Rashi quotes from Chazal that Leah was supposed to have another son, but given that there were going to be only 12 shevatim, she realized that if she has a baby boy, it would mean that Rachel would be the mother of even fewer shevatim than the shefachos. Leah therefore davened that her baby be switched to become a girl, and Dinah was born.
The gemara asks how such a thing is possible. The Mishna in Brachos writes that a person who says a ye’hi ratzon and asks for his pregnant wife to give birth to a boy is wasting his breath. Once the fetus’ sex is fixed, there is no going back. The gemara gives two answers: 1) what happened to Leah was a miracle; 2) the sex of the fetus is fixed only after 40 days from conception and Leah davened within the 40 day window.
The Midrash Tanchuma raises the same issue but gives a very different answer. Nothing is impossible for G-d, says the Midrash (a very frum answer!) – even changing the sex of the fetus in utero.
Some of the meforshei Rashi understand that the gemara and Tanchuma are at odds. The Mishna holds that what Leah asked for was impossible; the Midrash holds that G-d can do anything. There must be some braysa or other Tanna out there that the Tanchuma relies on in contradiction to the Mishna. (It would be interesting to speculate what the nekudas hamachlokes here might be. Is this like the question of whether G-d can make a square circle? It doesn't sound like the same question.)
The Taz (here), however, writes that there is no contradiction. The gemara in Brachos, explains the Taz, is addressing the question of how it is possible for the sex of a baby to change – a practical question. To that, the gemara answers that it must have been a miracle (or before 40 days). But there is another question that the gemara does not address: given that what Leah was asking for could only come about through a miracle, how could she ask for it? Why was it not a tefilas shav, a waste of breath, like the case in the Mishna? It must be, says the Taz, that there is a difference between saying a ye'hi ratzon for the baby to be born a boy when you know the fetus is a girl vs. asking Hashem to change the sex of the fetus. One is a request for a square circle -- a girl that is a boy. The other is a request for the circle to be transformed into a square -- a different metziyus. True, that would take a miracle -- but, explains the Tanchuma, there is nothing that says you can't pray for a miracle.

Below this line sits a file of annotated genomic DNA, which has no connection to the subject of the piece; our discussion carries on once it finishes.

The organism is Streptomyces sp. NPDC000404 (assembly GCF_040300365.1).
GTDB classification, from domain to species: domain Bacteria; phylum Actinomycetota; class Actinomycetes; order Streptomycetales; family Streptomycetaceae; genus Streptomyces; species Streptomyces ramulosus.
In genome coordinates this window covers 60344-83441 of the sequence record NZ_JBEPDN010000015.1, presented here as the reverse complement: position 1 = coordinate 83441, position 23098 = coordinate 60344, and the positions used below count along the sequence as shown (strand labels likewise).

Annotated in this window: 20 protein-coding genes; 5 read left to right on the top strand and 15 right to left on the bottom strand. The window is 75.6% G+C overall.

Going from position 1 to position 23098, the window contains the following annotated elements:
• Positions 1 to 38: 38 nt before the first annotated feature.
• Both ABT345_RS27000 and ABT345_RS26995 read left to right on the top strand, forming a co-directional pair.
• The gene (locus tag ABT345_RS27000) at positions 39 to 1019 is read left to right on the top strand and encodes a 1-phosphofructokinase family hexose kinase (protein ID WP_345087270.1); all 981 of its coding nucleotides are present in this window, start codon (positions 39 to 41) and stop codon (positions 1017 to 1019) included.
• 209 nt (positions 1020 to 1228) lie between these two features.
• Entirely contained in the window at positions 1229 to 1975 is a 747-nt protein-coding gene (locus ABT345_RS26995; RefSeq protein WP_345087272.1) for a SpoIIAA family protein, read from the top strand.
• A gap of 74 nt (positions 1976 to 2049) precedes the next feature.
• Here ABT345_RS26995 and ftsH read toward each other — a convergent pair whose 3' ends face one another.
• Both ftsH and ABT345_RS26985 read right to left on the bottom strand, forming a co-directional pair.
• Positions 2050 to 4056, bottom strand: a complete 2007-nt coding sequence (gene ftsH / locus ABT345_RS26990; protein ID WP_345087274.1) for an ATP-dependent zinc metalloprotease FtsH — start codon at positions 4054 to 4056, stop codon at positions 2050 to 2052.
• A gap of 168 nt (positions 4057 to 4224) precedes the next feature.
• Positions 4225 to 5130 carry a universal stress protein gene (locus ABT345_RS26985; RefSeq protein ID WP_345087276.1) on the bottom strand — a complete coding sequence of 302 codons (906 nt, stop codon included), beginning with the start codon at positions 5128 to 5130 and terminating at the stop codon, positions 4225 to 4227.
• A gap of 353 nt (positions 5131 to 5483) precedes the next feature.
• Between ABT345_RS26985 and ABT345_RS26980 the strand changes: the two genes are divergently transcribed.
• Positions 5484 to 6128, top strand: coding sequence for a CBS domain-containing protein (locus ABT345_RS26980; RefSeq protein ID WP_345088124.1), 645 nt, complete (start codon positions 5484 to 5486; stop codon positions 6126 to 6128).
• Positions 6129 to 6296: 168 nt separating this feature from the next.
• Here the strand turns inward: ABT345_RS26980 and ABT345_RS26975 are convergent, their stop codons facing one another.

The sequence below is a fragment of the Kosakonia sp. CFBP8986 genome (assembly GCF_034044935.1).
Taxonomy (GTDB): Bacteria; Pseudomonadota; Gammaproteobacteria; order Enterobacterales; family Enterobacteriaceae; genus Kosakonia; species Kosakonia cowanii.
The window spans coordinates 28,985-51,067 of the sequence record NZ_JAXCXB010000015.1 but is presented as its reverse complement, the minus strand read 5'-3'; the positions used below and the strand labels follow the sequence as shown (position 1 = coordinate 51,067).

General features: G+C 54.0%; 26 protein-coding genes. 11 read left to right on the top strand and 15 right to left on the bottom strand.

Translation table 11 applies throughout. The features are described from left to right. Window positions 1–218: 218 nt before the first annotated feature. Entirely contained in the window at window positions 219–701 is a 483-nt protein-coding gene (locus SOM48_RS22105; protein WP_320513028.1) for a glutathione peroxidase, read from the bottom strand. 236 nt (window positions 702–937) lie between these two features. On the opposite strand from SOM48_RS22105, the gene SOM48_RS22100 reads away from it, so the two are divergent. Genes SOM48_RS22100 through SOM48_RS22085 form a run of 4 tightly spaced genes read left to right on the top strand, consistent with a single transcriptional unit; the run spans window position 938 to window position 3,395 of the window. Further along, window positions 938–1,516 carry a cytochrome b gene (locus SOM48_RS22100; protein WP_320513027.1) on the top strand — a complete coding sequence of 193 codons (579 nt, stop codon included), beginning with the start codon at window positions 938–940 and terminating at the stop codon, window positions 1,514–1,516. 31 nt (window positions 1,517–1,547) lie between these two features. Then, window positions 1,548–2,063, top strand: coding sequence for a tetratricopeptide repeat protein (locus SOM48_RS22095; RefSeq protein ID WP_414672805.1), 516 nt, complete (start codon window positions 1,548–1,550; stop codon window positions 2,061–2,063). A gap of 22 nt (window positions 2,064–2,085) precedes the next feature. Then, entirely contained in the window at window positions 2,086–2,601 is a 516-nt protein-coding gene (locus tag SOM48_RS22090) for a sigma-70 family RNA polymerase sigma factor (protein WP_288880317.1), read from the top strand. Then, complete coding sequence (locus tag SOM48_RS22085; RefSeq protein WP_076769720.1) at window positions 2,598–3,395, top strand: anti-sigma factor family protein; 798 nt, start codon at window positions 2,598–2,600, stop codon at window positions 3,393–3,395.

Ain somchin al ha'nes, says the Taz, only applies to the realm of action. When it comes to tefilah, you can shoot for the stars, even if it would take a miracle to get what you want. (See Maharasha in Kidushin 29b as well).
One other point on tefilah: "Vayizkor Elokim es Rachel vayishma eileha Elokim..." (30:22) At first glance you would expect the two clauses to be reversed, i.e. first "vayishma," Hashem would hear Rachel's tefilah, and then "vayizkor," he would remember to do something for her. But that's not how it works. The Ohr haChaim explains that first there is the "vayizkor," Hashem "remembering" that he wants to do something for Rachel. But, as we discussed back here also from the Ohr haChaim, even when Hashem wants to give a person something, it's not a freebie -- the person still has to earn the gift. Hashem helps out by providing the opportunity to do so. Rachel still had to do her part, in this case davening, so that "vayishma eileha..."
Tuesday, November 24, 2015
ain somchin al ha'nes -- praying for a miracle
Posted by Chaim B. at 8:19 PM
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The pshat of the Taz seems quite forced - I always understood the Mishnah as meaning that he wants the baby to change to a boy (in case it is a girl), just like the case of Dina. Why would someone daven that his daughter should remain a girl, but be born a boy?ReplyDelete
I agree -- the question is better than the answer.Delete